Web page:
Climacteric fruits naturally emit ethylene, a gaseous hormone that causes the natural ripening of these types of fruits. Below is some key information that helps explain the role of ethylene in the natural ripening of climacteric fruits, and bananas in particular:

  • The higher the temperature, the higher the ethylene emission (that’s why we need a temperature higher than +16ºC).
  • The presence of ethylene causes more ethylene to be emitted, i.e. if you put a ripe fruit next to a less ripe fruit, the latter will start to emit more ethylene and in turn will ripen more quickly.
  • Ethylene breaks down chlorophyll (the pigment responsible for the green colour of the fruit) causing the banana to change from green to yellow.
  • Ethylene causes the texture of bananas to change as they ripen too, making them softer and more pleasant to eat.
  • The Canary Island banana is well known for its intense aroma when ripening, a consequence of its richness in isoamyl acetate and hexyl butanoate, known as the “banana impact”. 

    

Note: to get the ethylene concentrated and your bananas to ripen, place them in an airtight container with some ripe fruit.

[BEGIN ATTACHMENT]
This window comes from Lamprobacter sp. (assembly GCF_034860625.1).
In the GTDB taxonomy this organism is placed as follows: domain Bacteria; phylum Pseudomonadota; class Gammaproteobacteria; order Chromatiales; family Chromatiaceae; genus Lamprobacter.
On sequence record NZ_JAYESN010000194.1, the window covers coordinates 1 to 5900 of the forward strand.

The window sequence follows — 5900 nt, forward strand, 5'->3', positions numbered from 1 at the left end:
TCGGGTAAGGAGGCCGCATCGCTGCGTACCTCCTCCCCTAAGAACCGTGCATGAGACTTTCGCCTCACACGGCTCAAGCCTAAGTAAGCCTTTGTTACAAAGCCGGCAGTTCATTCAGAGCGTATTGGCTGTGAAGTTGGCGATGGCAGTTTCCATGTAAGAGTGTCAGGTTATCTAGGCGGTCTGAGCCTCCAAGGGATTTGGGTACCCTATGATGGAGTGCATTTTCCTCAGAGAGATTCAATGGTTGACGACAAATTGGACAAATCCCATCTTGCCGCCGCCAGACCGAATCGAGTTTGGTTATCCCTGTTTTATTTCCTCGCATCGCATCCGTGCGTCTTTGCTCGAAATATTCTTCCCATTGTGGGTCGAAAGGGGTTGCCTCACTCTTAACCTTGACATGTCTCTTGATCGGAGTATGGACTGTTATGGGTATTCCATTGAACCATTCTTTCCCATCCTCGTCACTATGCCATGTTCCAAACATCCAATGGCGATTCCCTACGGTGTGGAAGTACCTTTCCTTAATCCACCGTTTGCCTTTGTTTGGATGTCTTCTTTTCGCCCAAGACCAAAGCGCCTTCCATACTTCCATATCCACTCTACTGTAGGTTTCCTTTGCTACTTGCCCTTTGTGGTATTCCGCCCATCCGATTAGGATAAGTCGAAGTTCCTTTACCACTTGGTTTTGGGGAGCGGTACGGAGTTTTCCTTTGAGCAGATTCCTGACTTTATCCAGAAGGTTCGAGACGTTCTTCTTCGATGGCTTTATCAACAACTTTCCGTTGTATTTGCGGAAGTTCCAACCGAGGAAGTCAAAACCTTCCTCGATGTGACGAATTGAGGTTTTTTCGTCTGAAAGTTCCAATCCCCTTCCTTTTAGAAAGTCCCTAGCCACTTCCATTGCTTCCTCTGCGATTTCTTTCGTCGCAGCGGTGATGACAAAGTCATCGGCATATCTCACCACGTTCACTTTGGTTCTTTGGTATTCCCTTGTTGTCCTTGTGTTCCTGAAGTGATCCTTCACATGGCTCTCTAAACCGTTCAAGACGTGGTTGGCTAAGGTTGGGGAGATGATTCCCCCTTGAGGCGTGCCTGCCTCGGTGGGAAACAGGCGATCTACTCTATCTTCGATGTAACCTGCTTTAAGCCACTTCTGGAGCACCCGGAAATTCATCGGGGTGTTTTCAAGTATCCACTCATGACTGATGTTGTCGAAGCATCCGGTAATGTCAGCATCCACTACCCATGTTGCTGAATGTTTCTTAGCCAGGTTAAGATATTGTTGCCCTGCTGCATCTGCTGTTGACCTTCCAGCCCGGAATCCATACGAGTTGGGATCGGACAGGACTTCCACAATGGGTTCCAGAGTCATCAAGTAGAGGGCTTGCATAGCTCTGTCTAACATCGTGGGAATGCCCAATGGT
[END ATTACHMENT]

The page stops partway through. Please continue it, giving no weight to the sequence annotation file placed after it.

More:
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Perhaps the most distinctive characteristic of the Canary Island banana is the black spots on the skin. These specks or marks appear especially where the banana has been affected by friction (from wind, volcanic ash, transport, etc.) and are an identifying feature. Their appearance is another sign of when the banana is at its optimum point of ripeness for consumption.



One of the advantages that we want you to experience by ripening the bananas naturally is to achieve a staggered ripening process, allowing you to consume the bananas gradually. We recommend that you ripen only the bananas that you want to consume in the short term, starting with the bunch that has the fewest greenish bananas. After a few days you can repeat the process with more of the bananas.



Ripening bananas at home is maybe less convenient than buying them already ripe, but by doing it this way we manage to avoid all the energy costs of artificial ripening, and we receive fresher fruit!